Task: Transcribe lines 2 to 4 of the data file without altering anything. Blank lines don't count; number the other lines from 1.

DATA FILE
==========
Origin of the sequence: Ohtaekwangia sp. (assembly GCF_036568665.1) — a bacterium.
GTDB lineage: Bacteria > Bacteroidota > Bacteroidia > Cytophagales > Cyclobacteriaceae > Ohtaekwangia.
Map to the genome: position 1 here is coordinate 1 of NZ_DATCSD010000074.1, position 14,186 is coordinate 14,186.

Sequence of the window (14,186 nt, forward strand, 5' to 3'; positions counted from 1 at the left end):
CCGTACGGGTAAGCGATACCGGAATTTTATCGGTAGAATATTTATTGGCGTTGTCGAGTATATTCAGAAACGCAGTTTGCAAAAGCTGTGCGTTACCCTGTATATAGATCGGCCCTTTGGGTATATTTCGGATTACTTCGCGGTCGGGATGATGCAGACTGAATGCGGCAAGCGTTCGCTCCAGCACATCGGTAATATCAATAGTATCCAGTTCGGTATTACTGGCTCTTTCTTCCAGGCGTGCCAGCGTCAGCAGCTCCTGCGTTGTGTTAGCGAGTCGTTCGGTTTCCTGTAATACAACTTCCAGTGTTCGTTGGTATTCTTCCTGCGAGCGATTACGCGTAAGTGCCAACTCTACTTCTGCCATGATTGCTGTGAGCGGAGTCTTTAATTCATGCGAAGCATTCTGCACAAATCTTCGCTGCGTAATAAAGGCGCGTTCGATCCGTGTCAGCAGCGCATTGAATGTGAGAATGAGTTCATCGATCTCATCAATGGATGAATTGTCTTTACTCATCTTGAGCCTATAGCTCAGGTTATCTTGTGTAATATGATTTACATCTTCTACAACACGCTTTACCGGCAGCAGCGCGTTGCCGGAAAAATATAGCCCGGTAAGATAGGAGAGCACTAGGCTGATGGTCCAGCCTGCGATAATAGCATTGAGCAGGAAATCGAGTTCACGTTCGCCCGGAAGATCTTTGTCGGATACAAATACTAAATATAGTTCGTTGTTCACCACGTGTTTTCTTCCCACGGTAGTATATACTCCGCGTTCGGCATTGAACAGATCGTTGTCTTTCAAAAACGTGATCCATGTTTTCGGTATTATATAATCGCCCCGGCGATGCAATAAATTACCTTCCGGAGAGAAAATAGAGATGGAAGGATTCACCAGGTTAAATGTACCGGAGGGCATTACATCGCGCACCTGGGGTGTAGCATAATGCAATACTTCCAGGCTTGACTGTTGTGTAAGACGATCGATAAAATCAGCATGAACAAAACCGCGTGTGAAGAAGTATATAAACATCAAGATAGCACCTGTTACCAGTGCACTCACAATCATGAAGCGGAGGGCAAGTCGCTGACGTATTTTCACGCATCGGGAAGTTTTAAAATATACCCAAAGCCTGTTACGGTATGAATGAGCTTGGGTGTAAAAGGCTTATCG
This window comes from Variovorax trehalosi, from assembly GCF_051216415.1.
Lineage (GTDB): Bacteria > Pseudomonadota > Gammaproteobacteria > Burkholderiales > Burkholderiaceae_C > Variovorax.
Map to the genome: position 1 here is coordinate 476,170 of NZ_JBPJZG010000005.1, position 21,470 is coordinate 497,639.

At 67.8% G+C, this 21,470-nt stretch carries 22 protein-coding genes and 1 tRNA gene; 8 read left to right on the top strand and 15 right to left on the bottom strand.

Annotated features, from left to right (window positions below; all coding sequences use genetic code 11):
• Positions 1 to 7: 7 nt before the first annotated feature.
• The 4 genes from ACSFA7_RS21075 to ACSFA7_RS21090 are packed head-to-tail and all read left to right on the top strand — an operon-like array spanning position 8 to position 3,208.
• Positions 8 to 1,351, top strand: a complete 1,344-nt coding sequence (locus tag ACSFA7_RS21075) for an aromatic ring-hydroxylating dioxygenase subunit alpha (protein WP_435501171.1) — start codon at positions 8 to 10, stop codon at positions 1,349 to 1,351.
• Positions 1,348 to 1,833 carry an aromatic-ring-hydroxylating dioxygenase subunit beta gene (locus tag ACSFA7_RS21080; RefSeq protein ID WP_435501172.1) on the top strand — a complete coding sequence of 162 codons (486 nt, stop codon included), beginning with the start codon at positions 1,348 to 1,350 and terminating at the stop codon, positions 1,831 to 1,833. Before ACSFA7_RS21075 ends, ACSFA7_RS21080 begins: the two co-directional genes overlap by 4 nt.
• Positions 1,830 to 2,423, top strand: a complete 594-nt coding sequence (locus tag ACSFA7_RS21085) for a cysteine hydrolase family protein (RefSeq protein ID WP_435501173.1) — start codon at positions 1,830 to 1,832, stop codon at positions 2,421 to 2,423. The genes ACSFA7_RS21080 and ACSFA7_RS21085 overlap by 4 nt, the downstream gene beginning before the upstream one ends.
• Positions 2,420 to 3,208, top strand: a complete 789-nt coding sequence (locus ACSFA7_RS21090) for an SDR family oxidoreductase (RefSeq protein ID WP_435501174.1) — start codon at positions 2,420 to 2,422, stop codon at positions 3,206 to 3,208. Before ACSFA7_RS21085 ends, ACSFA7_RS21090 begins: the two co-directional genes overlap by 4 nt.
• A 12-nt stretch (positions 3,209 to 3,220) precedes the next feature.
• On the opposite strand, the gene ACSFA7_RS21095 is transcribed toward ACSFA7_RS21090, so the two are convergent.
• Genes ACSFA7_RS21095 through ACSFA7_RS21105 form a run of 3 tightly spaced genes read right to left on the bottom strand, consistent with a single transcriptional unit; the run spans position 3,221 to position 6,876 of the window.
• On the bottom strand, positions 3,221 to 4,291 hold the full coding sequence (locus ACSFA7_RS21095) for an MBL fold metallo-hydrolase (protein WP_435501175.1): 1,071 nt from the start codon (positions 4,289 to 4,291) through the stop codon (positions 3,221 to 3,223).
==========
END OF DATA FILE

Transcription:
GTDB lineage: Bacteria > Bacteroidota > Bacteroidia > Cytophagales > Cyclobacteriaceae > Ohtaekwangia.
Map to the genome: position 1 here is coordinate 1 of NZ_DATCSD010000074.1, position 14,186 is coordinate 14,186.

Sequence of the window (14,186 nt, forward strand, 5' to 3'; positions counted from 1 at the left end):